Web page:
The last time Savage Arms focused on the M1911 design, the company was on the opposite side of it during the 1907 U.S. Army Pistol Trials, where the company's Model 1907 Savage pistol, chambered in .45 ACP, underwent a thorough test against what was then the Model 1907 designed by John Browning and produced by Colt. Ultimately, Colt's design won out, receiving the official designation as the Model of 1911. The M1911 went on to become one of the preeminent handgun designs of the 20th century, and now, Savage Arms is officially another major manufacturer producing this iconic handgun with the introduction of the Savage Arms 1911.
Each pistol is cut with front and rear slide serrations, and the left side of the slide is rollmarked with the "Savage 1911" brand name. Note the traditional push-button magazine release and slide-stop lever.
At launch, the Savage 1911 is available in six different configurations, all outfitted with a full-size, forged-steel frame and slide and a 5" barrel. Enthusiasts can choose from a black Melonite-treated, all-stainless or two-tone handgun outfitted with either a traditional dust cover or a three-slot Picatinny accessory rail. Each model is also available in either .45 ACP or 9 mm Luger. The Savage 1911s are built with stainless-steel barrels machined from billet and topped with an 11-degree target crown. Inside, consumers will find a dual recoil spring, along with a fully machined sear and hammer, as well as a nitride-treated titanium firing pin.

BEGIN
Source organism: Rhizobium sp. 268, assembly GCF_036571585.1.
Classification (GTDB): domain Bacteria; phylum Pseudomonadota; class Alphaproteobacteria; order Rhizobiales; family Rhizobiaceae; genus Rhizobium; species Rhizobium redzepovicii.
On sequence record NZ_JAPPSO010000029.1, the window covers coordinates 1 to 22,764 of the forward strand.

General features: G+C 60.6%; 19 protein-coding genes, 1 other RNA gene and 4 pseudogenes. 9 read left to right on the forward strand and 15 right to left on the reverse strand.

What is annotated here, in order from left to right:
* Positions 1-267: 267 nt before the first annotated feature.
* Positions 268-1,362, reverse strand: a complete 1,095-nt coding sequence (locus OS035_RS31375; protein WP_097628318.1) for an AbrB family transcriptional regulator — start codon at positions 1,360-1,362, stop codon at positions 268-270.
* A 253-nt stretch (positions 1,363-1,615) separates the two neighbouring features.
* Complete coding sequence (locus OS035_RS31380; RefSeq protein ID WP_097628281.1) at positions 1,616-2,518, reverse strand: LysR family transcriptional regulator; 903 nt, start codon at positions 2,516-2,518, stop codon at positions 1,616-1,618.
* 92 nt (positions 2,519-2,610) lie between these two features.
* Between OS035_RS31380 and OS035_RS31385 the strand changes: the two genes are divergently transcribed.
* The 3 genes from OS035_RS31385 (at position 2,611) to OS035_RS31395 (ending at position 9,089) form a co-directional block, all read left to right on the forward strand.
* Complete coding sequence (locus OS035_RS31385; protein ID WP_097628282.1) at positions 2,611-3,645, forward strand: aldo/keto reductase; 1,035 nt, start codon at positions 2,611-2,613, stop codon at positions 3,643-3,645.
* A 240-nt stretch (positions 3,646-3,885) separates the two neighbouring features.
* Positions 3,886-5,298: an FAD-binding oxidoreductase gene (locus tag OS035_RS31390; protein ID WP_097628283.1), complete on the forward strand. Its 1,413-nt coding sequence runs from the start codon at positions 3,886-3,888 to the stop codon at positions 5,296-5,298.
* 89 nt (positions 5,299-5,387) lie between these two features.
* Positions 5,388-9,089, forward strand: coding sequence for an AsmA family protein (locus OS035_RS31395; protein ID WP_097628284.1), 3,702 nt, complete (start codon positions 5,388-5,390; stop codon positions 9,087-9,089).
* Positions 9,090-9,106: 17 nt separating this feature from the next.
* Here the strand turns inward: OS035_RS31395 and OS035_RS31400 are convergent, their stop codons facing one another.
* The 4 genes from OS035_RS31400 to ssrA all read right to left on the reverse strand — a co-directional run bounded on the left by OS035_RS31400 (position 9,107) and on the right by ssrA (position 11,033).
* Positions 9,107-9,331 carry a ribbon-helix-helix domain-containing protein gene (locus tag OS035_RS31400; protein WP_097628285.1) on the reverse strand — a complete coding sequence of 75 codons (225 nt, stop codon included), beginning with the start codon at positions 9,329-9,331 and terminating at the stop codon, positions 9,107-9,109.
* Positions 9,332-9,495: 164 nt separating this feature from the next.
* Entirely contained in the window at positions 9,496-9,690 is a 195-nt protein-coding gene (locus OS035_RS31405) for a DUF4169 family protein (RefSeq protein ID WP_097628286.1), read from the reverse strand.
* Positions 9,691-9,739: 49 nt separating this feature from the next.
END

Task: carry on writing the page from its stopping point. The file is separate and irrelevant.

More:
Outside the gun, there's a lowered and flared ejection port, and at the top of the slide, Savage includes a tritium-illuminated Novak Lo-Mount adjustable rear sight and a tritium-illuminated Mega Dot Glow Dome yellow front sight on the railed and two-tone models. On non-railed stainless-steel and black Melonite models, there's a Novak Lo-Mount black rear sight paired with a white-dot front sight. On the frame, there's an ambidextrous thumb safety, as well as a generous beavertail grip safety, a rowel hammer, solid-body trigger and VZ G10 grips.
The mirrored thumb safeties not only make the Savage 1911 more accessible to lefties, it also allows right-handed users to manipulate the gun with their non-dominant hand. Note the Novak Lo-Mount rear sight and white-dot front sight on this particular stainless-steel model.
Each Savage Arms 1911 measures in at 8.45" long and weighs between 2.36 and 2.41 lbs., depending on the addition of an accessory rail. The .45 ACP-chambered guns come with an eight-round magazine, while the 9mm Luger-chambered models ship with a 10-round magazine. Suggested retail pricing on the Savage 1911 starts at $1,350 for the all-black, non-railed models and tops out at $1,500 for the all-black and stainless-steel railed models. For more information on the new Savage 1911, visit savagearms.com.